Well, this is certainly intimidating.

Earlier today, I was sitting at my day job and I happened to glance down at my to-do list to see what I was scheduled to review next in my Back To School series and there, listed at #37, was a somewhat popular film from 1985.  The name of the film was Back To The Future and…

Oh, you’ve heard of it?  And you already know what the movie’s about because literally everyone on the planet has either seen Back to The Future or knows someone who has seen Back To The Future and loves it so much that they can tell you every little detail about the adventures of Marty McFly, Doc Brown, and that time-traveling DeLorean?

Well, just be quiet and bear with me.  I always like to give a plot synposis in my reviews.  For one thing, it’s a good way to let you know who plays who in the film.

mcfly

So, Marty McFly (Michael J. Fox) is, despite his somewhat embarrassing last name, a perfectly normal American teenager.  He lives in a nice, small town.  He has a pretty girlfriend (Claudia Wells).  He likes to ride his skateboard.  He likes to play guitar (though he’s deemed to be “too loud” by at least one of his teachers).  The high school’s principal (James Tolkan) often gives him a hard time for being late but other than that, Marty seems to be a pretty regular guy…

Except his family has some major issues.  His mother Lorraine (Lea Thompson) is an alcoholic who won’t stop talking about how she first met her husband George (Crispin Glover) after her father hit him with his car. George, meanwhile, is a total wimp who is continually bullied by his boss, Biff (Thomas F. Wilson).  Marty’s older siblings (Marc McClure and Wendie Jo Sperber) are both living directionless lives and Marty has every reason to fear that he might end up following them.

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Fortunately, Marty has a best friend named Doc Brown (Christopher Lloyd) who has built a time machine inside of a luxury vehicle.  Late one night, Doc recruits Marty to help him test out the machine but what Doc didn’t mention is that in order to power his time machine, he had still plutonium from a group of terrorists.  Those terrorists show up and kill Doc.  Marty flees in the car and soon finds himself trapped in 1955.

Marty manages to track down the younger version of Doc Brown and the two of them start trying to work out how to get Marty back to the future.  (We have a title!)  Marty, of course, wants to warn Doc about what’s going to happen in 1985 but Doc insists that Marty tell him nothing about the future.  Doc also tells Marty that he has to be very careful, while in the past, not to change the future.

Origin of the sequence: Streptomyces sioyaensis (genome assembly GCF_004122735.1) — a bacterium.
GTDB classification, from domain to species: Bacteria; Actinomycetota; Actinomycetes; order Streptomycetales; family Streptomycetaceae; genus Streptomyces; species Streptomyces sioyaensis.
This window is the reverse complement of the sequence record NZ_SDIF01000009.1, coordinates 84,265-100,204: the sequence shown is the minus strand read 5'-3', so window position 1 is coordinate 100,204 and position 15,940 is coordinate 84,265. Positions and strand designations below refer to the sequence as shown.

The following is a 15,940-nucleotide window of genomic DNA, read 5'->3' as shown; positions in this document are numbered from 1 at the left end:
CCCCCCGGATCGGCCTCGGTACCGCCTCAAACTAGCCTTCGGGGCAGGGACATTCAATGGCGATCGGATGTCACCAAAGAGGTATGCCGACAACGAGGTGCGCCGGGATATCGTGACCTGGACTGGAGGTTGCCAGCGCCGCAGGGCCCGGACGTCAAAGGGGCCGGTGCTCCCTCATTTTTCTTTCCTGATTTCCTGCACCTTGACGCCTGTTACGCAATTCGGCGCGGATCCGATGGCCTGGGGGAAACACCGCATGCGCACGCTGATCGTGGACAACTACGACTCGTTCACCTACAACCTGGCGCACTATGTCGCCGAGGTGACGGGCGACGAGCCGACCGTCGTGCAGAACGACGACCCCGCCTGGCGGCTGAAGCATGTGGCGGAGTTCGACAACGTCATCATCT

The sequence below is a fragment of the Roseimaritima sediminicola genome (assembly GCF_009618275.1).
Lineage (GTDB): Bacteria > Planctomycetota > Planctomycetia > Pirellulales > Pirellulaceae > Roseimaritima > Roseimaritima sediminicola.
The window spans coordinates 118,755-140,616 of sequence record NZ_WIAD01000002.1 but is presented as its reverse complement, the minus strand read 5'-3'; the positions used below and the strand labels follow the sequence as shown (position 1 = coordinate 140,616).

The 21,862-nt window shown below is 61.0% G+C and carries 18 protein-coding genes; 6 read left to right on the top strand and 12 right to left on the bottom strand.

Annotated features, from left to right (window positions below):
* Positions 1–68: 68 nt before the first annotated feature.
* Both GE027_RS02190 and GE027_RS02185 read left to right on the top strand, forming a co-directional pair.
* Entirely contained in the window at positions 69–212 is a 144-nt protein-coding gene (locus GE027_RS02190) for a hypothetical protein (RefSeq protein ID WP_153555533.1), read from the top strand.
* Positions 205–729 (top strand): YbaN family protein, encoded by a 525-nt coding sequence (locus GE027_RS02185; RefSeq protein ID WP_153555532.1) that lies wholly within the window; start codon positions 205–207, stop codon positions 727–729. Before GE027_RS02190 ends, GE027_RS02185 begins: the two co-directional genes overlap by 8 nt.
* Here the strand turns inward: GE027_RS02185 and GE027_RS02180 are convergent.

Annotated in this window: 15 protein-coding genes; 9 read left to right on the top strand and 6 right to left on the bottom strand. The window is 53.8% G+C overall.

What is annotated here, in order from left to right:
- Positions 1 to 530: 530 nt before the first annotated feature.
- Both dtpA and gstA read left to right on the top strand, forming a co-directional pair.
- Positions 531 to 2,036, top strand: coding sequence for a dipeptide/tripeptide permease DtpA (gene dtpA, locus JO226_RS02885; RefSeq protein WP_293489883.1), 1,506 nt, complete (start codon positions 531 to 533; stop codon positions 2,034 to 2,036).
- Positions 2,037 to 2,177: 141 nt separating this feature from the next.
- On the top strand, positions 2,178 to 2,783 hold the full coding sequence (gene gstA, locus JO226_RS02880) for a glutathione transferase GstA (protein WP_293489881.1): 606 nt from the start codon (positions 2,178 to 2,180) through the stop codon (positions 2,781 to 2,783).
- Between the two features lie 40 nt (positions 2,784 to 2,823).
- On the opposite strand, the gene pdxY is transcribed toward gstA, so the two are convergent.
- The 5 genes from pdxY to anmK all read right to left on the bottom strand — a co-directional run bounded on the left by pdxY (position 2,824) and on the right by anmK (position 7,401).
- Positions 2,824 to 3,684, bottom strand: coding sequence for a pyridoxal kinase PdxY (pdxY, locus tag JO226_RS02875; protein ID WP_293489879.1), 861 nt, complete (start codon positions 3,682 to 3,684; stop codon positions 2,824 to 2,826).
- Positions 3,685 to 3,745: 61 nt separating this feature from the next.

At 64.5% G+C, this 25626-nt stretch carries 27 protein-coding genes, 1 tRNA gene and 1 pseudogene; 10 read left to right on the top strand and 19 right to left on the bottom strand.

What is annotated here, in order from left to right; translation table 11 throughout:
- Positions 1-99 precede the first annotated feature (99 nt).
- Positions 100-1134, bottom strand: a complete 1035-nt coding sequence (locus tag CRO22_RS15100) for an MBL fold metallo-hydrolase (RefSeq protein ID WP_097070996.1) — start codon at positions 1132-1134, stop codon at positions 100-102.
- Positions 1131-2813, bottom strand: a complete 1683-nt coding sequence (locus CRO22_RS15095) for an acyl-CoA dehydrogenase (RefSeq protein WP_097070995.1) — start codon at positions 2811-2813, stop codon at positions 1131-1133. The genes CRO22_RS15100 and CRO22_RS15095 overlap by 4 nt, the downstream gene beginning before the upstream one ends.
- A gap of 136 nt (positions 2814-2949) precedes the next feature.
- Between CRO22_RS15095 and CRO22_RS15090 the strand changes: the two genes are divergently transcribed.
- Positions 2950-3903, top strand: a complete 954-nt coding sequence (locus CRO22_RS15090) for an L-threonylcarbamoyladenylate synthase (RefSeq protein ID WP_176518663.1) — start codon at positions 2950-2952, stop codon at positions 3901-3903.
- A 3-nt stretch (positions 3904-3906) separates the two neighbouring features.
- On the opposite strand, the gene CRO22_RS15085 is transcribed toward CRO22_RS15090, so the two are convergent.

McFly!

Too late!  Marty has already met teenage Lorraine.  See, Marty happened to spot George up in a tree, peeping on Lorraine as she undressed.  (“He’s a pervert!” Marty exclaims.)  When George falls out of the tree and lands in the street, Marty pushes him out of the way of an approaching car.  Marty gets hit by the car, which is being driven by his own grandfather.  So now, Marty has essentially prevented his parents from meeting and, as a result, the McFly children are slowly fading from existence.

So, before Marty can go back to 1985, he has to get George and Lorraine back together.  The main problem, of course, is that Lorraine now has a crush on her own son…

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Wow, that’s a lot of plot there.  There’s a lot going on in Back to the Future and there are times when it almost feels like a dozen different films in one.  It’s a science fiction film, with Doc and Marty spending a lot of time trying to figure out how to make a time machine work with 1955 technology and weather.  It’s an action film, with Marty fleeing terrorists in 1985 and Biff in 1955.  It’s a romance, with the always endearingly weird Crispin Glover and Lea Thompson making for an odd but cute couple.  (Thought it’s wrong on so many levels, Thompson and Fox also have a lot of chemistry and are cute together, as long as you ignore the fact that they are playing mother and son!)  It’s a frequently hilarious comedy, with the entire cast giving heartfelt performances.  It’s an anthropological study, comparing the 50s and the 80s.  It’s a satirical look at how teenager’s tend to view their parents, with Marty discovering that everything that he’s assumed at his mom was basically incorrect.  And finally, it’s a surprisingly subversive film, with Marty and Lorraine’s 1955 relationship constantly running the risk of turning into an Oedipal nightmare.